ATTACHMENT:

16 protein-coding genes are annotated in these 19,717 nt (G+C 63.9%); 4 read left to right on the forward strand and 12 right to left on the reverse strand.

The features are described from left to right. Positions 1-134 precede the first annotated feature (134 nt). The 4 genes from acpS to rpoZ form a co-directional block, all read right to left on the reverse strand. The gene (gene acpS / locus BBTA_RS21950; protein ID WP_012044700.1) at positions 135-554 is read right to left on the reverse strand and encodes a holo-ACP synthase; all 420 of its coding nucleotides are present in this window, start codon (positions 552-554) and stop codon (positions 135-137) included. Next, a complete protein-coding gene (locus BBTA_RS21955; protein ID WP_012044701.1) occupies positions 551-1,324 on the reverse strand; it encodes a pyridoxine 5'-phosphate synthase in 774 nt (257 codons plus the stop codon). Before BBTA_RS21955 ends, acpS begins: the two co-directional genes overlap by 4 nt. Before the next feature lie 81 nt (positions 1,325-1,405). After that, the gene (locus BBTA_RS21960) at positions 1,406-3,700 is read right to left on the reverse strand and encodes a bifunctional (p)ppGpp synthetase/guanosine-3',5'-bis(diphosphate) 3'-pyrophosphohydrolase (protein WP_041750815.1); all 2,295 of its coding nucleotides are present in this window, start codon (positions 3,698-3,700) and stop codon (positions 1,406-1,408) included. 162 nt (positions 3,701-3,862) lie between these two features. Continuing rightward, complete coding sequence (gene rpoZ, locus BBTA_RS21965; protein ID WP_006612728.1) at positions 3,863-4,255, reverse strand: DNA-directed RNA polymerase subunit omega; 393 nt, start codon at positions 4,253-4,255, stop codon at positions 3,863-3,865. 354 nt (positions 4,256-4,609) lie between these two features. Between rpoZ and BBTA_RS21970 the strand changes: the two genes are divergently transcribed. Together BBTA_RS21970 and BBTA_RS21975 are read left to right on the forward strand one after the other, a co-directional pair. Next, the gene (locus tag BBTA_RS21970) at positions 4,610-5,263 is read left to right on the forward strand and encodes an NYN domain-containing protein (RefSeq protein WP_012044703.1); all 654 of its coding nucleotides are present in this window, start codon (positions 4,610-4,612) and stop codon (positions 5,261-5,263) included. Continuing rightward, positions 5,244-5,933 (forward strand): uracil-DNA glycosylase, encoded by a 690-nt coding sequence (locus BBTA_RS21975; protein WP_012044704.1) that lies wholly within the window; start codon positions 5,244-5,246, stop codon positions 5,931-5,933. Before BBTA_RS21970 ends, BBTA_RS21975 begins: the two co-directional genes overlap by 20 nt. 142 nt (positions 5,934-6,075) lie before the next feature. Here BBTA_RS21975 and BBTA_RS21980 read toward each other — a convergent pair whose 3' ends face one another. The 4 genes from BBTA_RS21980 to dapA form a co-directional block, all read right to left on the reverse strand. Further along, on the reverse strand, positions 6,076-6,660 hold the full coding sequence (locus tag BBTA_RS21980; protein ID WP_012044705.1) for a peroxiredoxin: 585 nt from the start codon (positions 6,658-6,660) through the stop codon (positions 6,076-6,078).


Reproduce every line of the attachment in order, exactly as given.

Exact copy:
16 protein-coding genes are annotated in these 19,717 nt (G+C 63.9%); 4 read left to right on the forward strand and 12 right to left on the reverse strand.

The features are described from left to right. Positions 1-134 precede the first annotated feature (134 nt). The 4 genes from acpS to rpoZ form a co-directional block, all read right to left on the reverse strand. The gene (gene acpS / locus BBTA_RS21950; protein ID WP_012044700.1) at positions 135-554 is read right to left on the reverse strand and encodes a holo-ACP synthase; all 420 of its coding nucleotides are present in this window, start codon (positions 552-554) and stop codon (positions 135-137) included. Next, a complete protein-coding gene (locus BBTA_RS21955; protein ID WP_012044701.1) occupies positions 551-1,324 on the reverse strand; it encodes a pyridoxine 5'-phosphate synthase in 774 nt (257 codons plus the stop codon). Before BBTA_RS21955 ends, acpS begins: the two co-directional genes overlap by 4 nt. Before the next feature lie 81 nt (positions 1,325-1,405). After that, the gene (locus BBTA_RS21960) at positions 1,406-3,700 is read right to left on the reverse strand and encodes a bifunctional (p)ppGpp synthetase/guanosine-3',5'-bis(diphosphate) 3'-pyrophosphohydrolase (protein WP_041750815.1); all 2,295 of its coding nucleotides are present in this window, start codon (positions 3,698-3,700) and stop codon (positions 1,406-1,408) included. 162 nt (positions 3,701-3,862) lie between these two features. Continuing rightward, complete coding sequence (gene rpoZ, locus BBTA_RS21965; protein ID WP_006612728.1) at positions 3,863-4,255, reverse strand: DNA-directed RNA polymerase subunit omega; 393 nt, start codon at positions 4,253-4,255, stop codon at positions 3,863-3,865. 354 nt (positions 4,256-4,609) lie between these two features. Between rpoZ and BBTA_RS21970 the strand changes: the two genes are divergently transcribed. Together BBTA_RS21970 and BBTA_RS21975 are read left to right on the forward strand one after the other, a co-directional pair. Next, the gene (locus tag BBTA_RS21970) at positions 4,610-5,263 is read left to right on the forward strand and encodes an NYN domain-containing protein (RefSeq protein WP_012044703.1); all 654 of its coding nucleotides are present in this window, start codon (positions 4,610-4,612) and stop codon (positions 5,261-5,263) included. Continuing rightward, positions 5,244-5,933 (forward strand): uracil-DNA glycosylase, encoded by a 690-nt coding sequence (locus BBTA_RS21975; protein WP_012044704.1) that lies wholly within the window; start codon positions 5,244-5,246, stop codon positions 5,931-5,933. Before BBTA_RS21970 ends, BBTA_RS21975 begins: the two co-directional genes overlap by 20 nt. 142 nt (positions 5,934-6,075) lie before the next feature. Here BBTA_RS21975 and BBTA_RS21980 read toward each other — a convergent pair whose 3' ends face one another. The 4 genes from BBTA_RS21980 to dapA form a co-directional block, all read right to left on the reverse strand. Further along, on the reverse strand, positions 6,076-6,660 hold the full coding sequence (locus tag BBTA_RS21980; protein ID WP_012044705.1) for a peroxiredoxin: 585 nt from the start codon (positions 6,658-6,660) through the stop codon (positions 6,076-6,078).